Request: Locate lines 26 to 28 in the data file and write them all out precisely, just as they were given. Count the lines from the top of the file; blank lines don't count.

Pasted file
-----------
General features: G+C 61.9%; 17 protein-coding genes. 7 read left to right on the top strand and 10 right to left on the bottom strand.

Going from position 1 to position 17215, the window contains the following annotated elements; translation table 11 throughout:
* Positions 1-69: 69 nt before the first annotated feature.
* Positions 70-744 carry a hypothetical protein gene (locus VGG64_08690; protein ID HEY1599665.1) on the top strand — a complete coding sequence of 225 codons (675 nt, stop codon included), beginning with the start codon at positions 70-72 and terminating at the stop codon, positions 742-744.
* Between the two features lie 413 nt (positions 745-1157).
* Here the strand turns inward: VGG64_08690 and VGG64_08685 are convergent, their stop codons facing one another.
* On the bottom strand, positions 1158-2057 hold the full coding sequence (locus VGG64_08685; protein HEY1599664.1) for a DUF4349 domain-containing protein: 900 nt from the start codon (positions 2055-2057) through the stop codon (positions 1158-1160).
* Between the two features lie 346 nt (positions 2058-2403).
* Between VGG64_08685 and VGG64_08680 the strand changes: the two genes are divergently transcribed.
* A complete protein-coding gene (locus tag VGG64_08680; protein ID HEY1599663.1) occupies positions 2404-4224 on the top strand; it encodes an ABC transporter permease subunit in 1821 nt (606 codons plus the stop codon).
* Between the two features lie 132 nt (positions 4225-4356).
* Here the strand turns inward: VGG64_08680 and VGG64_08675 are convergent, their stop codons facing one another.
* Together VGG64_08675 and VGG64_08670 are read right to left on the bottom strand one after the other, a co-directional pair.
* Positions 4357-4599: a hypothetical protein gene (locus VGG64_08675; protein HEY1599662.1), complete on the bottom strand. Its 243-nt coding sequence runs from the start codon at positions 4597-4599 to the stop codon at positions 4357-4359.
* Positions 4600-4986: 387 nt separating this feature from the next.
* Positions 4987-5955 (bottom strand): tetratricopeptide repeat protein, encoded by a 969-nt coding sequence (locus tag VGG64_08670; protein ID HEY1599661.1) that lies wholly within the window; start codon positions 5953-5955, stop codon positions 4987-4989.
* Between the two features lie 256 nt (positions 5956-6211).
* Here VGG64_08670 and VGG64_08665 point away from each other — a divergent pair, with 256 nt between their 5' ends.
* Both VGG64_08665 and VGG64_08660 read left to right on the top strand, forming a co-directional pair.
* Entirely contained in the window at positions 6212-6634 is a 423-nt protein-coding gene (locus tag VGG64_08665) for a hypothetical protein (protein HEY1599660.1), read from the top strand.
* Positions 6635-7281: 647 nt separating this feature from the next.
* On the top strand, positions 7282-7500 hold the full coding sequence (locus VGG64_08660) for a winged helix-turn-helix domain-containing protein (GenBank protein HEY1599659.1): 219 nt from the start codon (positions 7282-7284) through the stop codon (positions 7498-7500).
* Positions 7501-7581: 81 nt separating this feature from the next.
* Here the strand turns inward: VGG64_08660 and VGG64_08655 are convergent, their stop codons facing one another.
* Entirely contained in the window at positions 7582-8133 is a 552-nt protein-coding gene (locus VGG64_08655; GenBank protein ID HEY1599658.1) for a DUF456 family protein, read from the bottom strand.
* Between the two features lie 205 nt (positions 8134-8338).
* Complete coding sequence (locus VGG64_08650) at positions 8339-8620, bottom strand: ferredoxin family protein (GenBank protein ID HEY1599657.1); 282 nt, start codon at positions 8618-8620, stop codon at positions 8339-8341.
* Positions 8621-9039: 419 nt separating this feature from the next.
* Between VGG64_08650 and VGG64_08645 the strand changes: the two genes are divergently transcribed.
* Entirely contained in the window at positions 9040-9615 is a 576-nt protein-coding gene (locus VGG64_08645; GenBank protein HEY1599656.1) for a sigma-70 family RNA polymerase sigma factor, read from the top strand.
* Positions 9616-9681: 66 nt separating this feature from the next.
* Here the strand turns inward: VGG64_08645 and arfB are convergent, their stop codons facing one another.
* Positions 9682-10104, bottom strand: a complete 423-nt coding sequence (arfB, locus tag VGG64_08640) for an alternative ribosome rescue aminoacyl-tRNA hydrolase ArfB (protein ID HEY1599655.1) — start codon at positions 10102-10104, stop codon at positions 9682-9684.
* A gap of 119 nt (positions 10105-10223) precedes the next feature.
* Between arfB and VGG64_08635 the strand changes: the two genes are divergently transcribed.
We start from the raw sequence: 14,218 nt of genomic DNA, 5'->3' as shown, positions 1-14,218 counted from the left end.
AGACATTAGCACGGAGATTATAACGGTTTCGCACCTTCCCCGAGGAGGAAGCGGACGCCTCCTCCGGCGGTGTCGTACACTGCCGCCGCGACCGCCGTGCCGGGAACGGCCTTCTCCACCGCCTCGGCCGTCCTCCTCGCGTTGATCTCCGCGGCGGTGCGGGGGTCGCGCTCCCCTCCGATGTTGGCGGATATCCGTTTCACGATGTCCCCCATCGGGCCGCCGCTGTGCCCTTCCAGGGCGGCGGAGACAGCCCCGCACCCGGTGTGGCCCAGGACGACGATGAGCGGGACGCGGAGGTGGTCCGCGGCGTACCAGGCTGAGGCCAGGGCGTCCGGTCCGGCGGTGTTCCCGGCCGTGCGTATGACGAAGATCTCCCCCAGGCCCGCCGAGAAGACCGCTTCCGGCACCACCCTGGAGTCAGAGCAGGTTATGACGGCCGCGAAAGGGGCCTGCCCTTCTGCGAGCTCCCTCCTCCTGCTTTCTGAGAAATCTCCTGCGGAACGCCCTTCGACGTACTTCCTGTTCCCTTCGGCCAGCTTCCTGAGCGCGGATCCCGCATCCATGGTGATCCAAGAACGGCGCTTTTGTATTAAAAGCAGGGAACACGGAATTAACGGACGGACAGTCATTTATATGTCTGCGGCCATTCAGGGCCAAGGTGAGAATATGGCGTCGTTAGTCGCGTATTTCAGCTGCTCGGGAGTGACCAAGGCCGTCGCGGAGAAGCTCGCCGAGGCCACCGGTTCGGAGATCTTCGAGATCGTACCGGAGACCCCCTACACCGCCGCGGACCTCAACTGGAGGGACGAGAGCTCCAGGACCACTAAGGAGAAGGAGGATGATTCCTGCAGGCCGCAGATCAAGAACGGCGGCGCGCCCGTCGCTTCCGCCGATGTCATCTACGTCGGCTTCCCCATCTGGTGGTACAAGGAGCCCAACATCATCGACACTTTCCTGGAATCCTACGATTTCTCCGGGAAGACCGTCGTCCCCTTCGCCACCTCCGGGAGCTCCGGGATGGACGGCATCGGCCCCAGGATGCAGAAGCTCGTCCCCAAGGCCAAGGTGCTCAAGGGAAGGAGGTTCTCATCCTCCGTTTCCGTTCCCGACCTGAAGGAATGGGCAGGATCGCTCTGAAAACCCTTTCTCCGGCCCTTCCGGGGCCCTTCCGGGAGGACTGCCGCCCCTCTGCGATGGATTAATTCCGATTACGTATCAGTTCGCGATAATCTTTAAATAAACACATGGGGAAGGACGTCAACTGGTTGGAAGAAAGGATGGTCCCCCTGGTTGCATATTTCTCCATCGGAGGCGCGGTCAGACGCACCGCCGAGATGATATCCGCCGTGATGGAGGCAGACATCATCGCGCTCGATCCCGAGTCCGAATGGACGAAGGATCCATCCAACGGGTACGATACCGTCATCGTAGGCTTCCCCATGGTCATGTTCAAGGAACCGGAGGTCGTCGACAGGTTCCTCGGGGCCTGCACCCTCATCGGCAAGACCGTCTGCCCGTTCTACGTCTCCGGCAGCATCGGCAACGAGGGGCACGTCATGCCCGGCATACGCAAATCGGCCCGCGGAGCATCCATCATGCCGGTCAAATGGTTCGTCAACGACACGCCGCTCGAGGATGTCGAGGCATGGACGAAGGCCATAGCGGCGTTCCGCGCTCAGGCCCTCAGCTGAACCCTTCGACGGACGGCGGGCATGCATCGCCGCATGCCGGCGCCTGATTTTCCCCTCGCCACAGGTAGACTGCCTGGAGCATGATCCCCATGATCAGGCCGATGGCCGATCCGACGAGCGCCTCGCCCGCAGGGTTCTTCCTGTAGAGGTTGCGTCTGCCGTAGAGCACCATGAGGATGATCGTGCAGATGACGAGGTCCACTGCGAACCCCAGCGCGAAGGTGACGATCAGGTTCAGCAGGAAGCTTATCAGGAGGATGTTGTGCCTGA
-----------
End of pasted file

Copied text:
* Between the two features lie 205 nt (positions 8134-8338).
* Complete coding sequence (locus VGG64_08650) at positions 8339-8620, bottom strand: ferredoxin family protein (GenBank protein ID HEY1599657.1); 282 nt, start codon at positions 8618-8620, stop codon at positions 8339-8341.
* Positions 8621-9039: 419 nt separating this feature from the next.